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Editor: Helen Gavaghan.
ITEM ONE. Published, 11th February. Keywords: Energy, oil, OPEC, secretary general.
OPEC SECRETARY GENERAL'S SPEECH TO CHATHAM HOUSE, 27th JANUARY, 2014.
The following story is based on the slides of the reported speech - online at the OPEC Website. Link at the end of the report.
HE Abdalla S. El-Badri, secretary general of OPEC, on 27th January, 2014 delivered the keynote address in the Gulf scenarios section of the Chatham House conference, "Middle East and North Africa Energy 2014".
Mr Abdalla S. El-Badri took as his theme "How can longer-term oil-price fluctuations be managed?"
As one would expect from the secretary general of OPEC, Mr Abdalla S. El-Badri told the audience extreme prices are not in the interests of producers or consumers. He stressed that past experience has shown no one country or institution can set or control prices.
Short-term price fluctuations caused by geopolitics, supply disruptions, economic developments and weather are natural and unavoidable, and must be distinguished from extreme variations, he said.
A significant factor influencing oil price has been increased financialization of oil markets during recent decades, with oil increasingly treated as an individual asset class. Further, he said, speculative funds flowing in and out of the commodity futures markets have exposed the physical oil market to financial market volatility. The New York Mercantile Exchange (NYMEX) and Intercontinantal Exchange (ICE) have, since 2005, shown increased interest in oil, leading to a relationship between crude oil prices and speculative activity.
"This has meant that some price movements have not been driven by fundamentals, or the normal ebbs and flows of the market. They have been driven by market speculation."
As a stark example of market volatility he showed a slide reporting that in 2008 crude prices escalated from around $90/b in January, to a peak of over $145/b in the middle of the year, before sinking to a low of around $30/b in December.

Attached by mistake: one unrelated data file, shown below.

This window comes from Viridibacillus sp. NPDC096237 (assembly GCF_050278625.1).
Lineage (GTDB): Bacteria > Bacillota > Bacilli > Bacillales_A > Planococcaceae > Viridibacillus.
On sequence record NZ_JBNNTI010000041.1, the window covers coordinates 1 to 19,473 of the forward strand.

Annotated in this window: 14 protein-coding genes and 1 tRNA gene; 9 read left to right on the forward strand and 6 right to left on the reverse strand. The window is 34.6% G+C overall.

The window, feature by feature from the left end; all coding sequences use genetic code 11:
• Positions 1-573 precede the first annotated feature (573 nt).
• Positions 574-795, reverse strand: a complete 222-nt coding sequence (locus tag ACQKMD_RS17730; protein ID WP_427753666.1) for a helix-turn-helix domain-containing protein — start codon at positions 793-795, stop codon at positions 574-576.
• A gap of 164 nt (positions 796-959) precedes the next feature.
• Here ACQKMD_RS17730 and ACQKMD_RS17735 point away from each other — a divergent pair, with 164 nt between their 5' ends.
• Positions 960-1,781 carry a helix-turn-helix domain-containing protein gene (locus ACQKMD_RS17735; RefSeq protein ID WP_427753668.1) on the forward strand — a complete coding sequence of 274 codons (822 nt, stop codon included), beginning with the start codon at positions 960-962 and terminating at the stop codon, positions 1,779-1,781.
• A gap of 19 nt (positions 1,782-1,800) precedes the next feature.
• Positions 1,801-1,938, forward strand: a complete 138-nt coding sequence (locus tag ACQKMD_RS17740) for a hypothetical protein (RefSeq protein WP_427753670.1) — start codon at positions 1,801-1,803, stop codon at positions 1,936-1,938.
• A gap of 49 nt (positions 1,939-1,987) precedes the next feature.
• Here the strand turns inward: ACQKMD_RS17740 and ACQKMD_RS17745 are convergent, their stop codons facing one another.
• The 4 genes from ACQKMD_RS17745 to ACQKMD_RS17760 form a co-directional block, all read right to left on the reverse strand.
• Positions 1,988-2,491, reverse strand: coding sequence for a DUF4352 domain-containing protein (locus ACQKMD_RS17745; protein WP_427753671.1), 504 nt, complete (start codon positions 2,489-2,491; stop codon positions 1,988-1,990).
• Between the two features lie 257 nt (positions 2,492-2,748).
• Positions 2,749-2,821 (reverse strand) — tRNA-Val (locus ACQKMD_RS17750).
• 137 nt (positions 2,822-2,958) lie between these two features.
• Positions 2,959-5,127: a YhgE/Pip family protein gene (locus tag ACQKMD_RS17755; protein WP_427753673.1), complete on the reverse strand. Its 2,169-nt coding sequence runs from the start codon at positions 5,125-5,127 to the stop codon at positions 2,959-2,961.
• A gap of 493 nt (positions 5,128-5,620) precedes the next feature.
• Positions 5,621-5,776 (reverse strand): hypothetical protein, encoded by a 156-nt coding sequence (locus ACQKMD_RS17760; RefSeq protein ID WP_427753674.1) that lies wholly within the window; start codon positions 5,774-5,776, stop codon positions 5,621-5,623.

"Extreme price fluctuations on this scale are clearly not conducive to the effective functioning of the market, particularly given the long-term nature of investments in our industry." (slide).
Stability is needed for investment.
"To put it simply: producers do not want to waste precious financial resources now on infrastructure that might not be needed in the future. At the same time, however, if timely and adequate investments are not made, then future consumer needs might not be met."
Mr Abdalla S. El-Badri presented a slide which seems to be saying that given a level playing field, that is one unaffected by speculative financial deals, it would be the cost of certain oil sands projects, deepwater and Arctic fields which would drive the upper value of marginal cost. Thus leading to the question: at what price levels would some of these projects become unworkable?
He stressed that OPEC Members are committed to invest, and to ensure that consumers receive oil when they need it.
12th February, 2014. The OPEC press office confirmed today (12/2/14) that this speech was given on the date stated, and said, "The Question and answers were under Chatham House rules." One typo and one omitted word inserted 12/2/14.
Joint Organisations Data Initiative (JODI) http://www.jodidata.org/
Accessed 11th February, 2014.
New York Mercantile Exchange. http://nymex.futuresource.com/local/nymex/login/index.jsp.
Accessed 11the February, 2014.
Intercontinental Exchange. https://www.theice.com/homepage.jhtml. Accessed 11th February, 2014.
Keynote speech to the "Middle East and North Africa Energy 2014" http://www.opec.org/opec_web/en/press_room/2725.htm Accessed 11the February, 2014.
Middle East and North Africa Energy 2014. New Uncertainties and New Opportunities. 27-28 January 2014.
Conference website. http://www.chathamhouse.org/Mena_energy14/agenda Accessed 11the February, 2014.
Item and reporting by Helen Gavaghan. Item closed to further correction within this item 12.05 GMT, 12/2/2014.Curatorial visit to this url on 14th February, 2014.
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